11 September 2014

Noise cancelling headphones - part II.


in preview part I did not mentioned anything about the "second" way of the noise cancellation which I named in my article "the passive noise cancelling" method.

As I realized that it is a bit confusing so I am going to try explain what I mean by these ways of noise cancellation...

Active noise cancellation

As I already mentioned more detailed in the first part - the noise cancellation (more or less known as ANC) takes an active approach to blocking-out an external noise. There are one or more microphones built into the headsets to detect external noise. Using the electronic signal processing an "anti-noise signal" is then generated to cancel-out the external noise.

        Bose QC-15        
In fact it is leaving only the desired outside disturbing noise that is reaching Your ears in the room. With a pair of good ANC headset You should hear your intended radio signals without any background noise.

Passive noise cancellation

The passive noise cancellation does not make use of any electronics to blocking-out surrounding noise. In fact it is using the different of construction materials and an ergonomic design to blocking-out as much background noise as possible coming to the ear canal. With respect to this fact it is better to talk about "noise isolation" instead of cancellation job...
For big headsets (mostly known as over-ear) it is commonly done by soft and thick memory foam earcups padding that fits snuggly over your ears. The fact that it fit "airtight" inside your ears keeps the noise out.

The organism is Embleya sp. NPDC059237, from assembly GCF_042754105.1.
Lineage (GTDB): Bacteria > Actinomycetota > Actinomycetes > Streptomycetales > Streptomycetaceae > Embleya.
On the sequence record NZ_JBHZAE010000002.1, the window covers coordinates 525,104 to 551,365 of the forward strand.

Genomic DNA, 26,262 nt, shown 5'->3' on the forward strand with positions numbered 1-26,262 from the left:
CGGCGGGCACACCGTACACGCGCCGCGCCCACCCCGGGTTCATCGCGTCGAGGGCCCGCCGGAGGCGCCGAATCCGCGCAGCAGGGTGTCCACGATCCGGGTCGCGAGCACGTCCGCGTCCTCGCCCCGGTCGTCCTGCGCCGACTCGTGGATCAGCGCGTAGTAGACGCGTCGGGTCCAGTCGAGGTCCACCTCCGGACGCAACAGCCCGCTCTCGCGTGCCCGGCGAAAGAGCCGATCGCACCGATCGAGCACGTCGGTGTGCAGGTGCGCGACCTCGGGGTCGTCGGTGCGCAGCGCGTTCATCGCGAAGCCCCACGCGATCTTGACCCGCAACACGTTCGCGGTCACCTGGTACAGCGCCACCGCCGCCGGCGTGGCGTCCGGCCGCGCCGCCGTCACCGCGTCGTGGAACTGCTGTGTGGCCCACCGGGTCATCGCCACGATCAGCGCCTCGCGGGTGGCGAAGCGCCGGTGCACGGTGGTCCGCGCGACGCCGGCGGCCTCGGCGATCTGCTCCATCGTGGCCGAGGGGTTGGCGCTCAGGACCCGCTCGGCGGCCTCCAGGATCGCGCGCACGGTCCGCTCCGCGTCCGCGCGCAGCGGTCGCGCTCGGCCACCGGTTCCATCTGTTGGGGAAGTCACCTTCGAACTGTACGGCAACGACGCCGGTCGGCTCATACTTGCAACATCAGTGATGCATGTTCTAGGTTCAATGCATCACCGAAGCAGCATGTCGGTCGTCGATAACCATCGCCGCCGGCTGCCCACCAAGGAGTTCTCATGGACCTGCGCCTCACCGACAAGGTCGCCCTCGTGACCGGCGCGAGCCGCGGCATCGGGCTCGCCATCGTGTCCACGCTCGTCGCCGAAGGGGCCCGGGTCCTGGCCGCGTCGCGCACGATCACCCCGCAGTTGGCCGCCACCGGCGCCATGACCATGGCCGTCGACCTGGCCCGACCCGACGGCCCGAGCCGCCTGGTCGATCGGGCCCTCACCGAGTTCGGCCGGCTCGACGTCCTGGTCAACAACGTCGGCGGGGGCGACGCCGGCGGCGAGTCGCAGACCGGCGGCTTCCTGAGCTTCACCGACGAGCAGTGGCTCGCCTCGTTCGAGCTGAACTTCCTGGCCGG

For in-ear earphones which are probably not used for ham radio applications so often the eartips are ergonomically customized to fit securely in the ear canal which effectively forms a sealing chamber within the ear canal and blocks out external noise significantly.
So in summary...
Noise isolation or passive noise cancellation or noise reduction

is provided when headphones totally cover the outside of the ear or ear buds can be used that fit snugly into the ear canal thereby preventing external background noise, buzzing or sound reaching the listener in the first place. Passive noise reduction (better we should call it noise isolation whenever) is mostly used to cancel-out unwanted high frequency sound which is difficult to effectively removing using an Active Noise Cancelling (ANC) system. This is the reason why better headsets are using both - good noise isolation as same as the ANC gadget inside...

 Goldring NS-1000

For example in my small radio room I measured over 78dB of background noise when all power amplifiers, power sources, computers and other fan's equiped stuffs running and it really make sense for weak signals pulling out. Just to compare > when all is down the ambient noise is measured around 30dB in the room. So this is my personal reason of looking for good quality and effective ANC headset.

Another headphones test by Mark, PA5MW can be found here.
Hope it helps a bit.
73 - Petr, OK1RP

No comments:

Post a Comment